Last week I had a tooth extracted, fell down and reamed my left leg while I was rescuing a cat, and lost a friend to melanoma. Mercury is going to be retrograde for 16 more days. If you don’t live in California, let me just say this is not good news. When Mercury is retrograde, according to the astrologists among us, things you’ve never even imagined go wrong.
The tooth had been root-canalled since my senior year of college, but it still hurt to get it out, and the really fun part was throwing up over the deck railing all night when I turned out to be allergic to Vicodin. The leg went through its storm-to-sunset-to-slime-mold color progression and then cleared up, except for a red patch on my shin where blood doesn’t seem to be reabsorbing very well. Apparently this can be dangerous, so I’ve spent the last four days on the sofa with my leg propped above my heart, alternately working on my laptop and reading thrillers.
I used to read novels all the time, five or six a week. Reading was how I relaxed, traveled, dispelled loneliness, and distracted myself from the real world’s annoyances and obfuscations. About three years ago, right around when I got on FaceBook and began a tumultuous relationship, I stopped. There was too much else going on, and I was getting so much social contact from the computer and the boyfriend, I didn’t need to dip into the lives of fictional people to feel as if I was part of an interesting larger world. The boyfriend is now history, and FaceBook has become kind of routine, but I hadn’t picked up a novel until this leg business put me on the sofa.
I think my willing suspension of disbelief has a crack in it. Granted, I’m reading thrillers, which are unlikely to begin with. But at least half my brain is commenting as I read, and the remarks are not kind. “Oh, are you kidding? That makes no sense. Right, how convenient! Next thing you know some lovely, long-legged woman is going to come on the scene – see? Like clockwork. Spare me . . .” Usually I have no trouble throwing books across the room if they’re idiotic, and I’ve done so with quite a few authors. But the thrillers I’m reading this week are by people whose work I always liked before.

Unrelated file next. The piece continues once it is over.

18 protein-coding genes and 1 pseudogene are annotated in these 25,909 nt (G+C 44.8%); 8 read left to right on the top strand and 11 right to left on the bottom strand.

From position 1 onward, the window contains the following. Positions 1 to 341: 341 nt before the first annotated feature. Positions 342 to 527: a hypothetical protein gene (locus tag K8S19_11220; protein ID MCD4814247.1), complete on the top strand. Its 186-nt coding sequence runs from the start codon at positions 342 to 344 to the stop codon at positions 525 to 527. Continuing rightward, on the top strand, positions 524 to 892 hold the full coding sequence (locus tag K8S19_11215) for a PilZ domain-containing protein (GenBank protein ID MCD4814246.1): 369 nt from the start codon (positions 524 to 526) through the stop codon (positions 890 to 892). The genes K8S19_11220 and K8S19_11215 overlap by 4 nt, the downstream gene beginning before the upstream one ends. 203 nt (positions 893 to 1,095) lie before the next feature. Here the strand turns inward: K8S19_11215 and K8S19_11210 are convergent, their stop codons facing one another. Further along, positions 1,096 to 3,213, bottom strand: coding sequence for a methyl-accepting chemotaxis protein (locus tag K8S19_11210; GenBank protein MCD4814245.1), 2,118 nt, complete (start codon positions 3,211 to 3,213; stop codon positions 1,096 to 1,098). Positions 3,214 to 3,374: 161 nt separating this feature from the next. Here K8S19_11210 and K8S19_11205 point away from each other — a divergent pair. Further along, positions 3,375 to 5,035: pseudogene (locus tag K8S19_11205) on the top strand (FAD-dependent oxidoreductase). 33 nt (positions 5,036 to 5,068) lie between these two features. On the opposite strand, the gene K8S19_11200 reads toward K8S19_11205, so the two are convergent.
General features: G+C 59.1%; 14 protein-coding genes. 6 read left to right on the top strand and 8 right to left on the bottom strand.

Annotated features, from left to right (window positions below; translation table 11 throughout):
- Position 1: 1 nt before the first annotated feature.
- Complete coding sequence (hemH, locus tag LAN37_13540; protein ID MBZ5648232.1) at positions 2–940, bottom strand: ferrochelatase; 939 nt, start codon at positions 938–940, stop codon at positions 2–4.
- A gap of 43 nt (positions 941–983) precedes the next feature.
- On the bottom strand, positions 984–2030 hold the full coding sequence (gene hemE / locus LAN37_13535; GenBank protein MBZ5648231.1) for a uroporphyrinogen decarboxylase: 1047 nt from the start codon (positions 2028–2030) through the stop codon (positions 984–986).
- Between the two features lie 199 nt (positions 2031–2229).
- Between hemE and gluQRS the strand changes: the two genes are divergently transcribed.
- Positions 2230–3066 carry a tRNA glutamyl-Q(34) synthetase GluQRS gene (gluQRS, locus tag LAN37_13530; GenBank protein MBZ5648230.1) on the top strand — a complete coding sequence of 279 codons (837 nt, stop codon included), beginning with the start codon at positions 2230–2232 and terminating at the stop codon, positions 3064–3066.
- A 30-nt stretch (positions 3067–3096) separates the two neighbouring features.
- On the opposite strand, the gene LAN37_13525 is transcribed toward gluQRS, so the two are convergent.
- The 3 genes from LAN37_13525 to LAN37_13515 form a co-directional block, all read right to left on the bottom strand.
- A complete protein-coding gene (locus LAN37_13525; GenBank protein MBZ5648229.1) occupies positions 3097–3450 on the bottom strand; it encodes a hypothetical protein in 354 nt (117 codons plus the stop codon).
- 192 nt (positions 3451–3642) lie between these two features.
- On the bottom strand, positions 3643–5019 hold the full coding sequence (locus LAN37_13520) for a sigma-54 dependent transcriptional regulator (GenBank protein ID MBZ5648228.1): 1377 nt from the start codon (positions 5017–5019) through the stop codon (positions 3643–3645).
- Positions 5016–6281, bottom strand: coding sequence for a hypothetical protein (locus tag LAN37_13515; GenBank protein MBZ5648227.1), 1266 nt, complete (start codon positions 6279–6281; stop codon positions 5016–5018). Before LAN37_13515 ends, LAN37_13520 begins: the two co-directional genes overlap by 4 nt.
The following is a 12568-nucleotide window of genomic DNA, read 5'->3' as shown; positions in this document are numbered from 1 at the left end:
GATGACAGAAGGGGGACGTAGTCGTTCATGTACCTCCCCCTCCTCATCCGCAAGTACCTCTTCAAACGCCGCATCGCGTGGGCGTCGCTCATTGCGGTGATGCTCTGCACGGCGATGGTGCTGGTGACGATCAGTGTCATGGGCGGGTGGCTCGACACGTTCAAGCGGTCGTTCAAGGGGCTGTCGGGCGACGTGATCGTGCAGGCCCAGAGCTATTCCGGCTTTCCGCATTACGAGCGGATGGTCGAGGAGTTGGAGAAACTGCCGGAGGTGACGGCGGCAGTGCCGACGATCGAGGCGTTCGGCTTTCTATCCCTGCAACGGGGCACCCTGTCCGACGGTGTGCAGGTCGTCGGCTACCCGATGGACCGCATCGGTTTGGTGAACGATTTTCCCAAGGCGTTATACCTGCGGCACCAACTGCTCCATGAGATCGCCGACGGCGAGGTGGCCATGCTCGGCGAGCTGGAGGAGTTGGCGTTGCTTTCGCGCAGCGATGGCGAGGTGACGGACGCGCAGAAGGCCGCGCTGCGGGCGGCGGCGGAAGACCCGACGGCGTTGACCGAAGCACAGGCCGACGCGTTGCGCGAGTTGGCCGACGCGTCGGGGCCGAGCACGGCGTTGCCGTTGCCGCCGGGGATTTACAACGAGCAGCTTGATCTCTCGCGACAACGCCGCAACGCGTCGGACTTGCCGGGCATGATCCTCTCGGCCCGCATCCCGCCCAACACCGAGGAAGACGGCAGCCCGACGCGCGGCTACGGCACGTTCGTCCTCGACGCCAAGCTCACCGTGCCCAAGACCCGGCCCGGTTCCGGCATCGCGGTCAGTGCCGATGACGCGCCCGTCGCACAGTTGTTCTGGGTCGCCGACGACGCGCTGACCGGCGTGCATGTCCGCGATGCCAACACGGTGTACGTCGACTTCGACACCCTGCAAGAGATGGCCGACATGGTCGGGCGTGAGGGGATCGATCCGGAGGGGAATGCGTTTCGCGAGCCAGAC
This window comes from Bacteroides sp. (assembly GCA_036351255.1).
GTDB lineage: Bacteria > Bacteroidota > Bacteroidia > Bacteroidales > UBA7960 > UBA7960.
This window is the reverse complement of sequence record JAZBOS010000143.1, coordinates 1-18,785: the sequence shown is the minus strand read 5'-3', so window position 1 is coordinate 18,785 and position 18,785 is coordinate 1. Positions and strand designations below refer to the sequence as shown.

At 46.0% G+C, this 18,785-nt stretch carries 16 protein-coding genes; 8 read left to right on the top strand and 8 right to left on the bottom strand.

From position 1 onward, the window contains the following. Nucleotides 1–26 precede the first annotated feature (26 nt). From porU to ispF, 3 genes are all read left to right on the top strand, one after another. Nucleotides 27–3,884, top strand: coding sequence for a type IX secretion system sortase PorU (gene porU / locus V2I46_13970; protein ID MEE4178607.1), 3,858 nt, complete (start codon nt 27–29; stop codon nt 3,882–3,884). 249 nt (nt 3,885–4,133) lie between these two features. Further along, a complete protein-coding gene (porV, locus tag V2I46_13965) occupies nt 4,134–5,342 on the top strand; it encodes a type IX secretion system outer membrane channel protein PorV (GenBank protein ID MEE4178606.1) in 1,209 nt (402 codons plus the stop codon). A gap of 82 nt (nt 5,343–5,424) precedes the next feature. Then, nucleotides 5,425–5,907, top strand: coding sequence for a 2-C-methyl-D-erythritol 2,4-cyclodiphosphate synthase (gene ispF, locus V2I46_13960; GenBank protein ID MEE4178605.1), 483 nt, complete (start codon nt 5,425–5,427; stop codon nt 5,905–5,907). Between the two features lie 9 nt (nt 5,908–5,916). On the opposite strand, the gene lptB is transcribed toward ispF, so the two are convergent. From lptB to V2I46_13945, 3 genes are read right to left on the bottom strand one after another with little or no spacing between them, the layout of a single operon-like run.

Some of this is having stepped away for so long: the plot twists are too obvious, the characters too shallow and predictable. When you read a lot, you get to kind of liking fictional people despite these flaws, but I haven’t built up the requisite patience with them yet. And some of this is because my friend Rodger just died.
When real death enters your immediate vicinity — when you watch the flesh at someone’s temples turn porcelain white and sink in toward the skull, making beautiful but terminal hollows — then the superficiality of fictional death seems absurd. Someone in a thriller gets shot and is left lying on the floor while the plot races on without him. One of your friends reaches his last week with cancer and you watch his wife and daughters getting used to the idea. You think of what you could say that might be meaningful. The world slows down and takes on more intense colors. My sense of smell actually got a whole lot better in Rodger’s last days.
Fiction isn’t going anywhere, and I’ll probably shift from thrillers to classics, to cut out some of the ridiculousness. But I think I’ve crossed a threshold, where reality is more appealing than it used to be. There’s something about it that’s just… I don’t know… REAL. That matters. I’m not sure I have time for things that don’t.
I think I’ve finally bumped up against my own mortality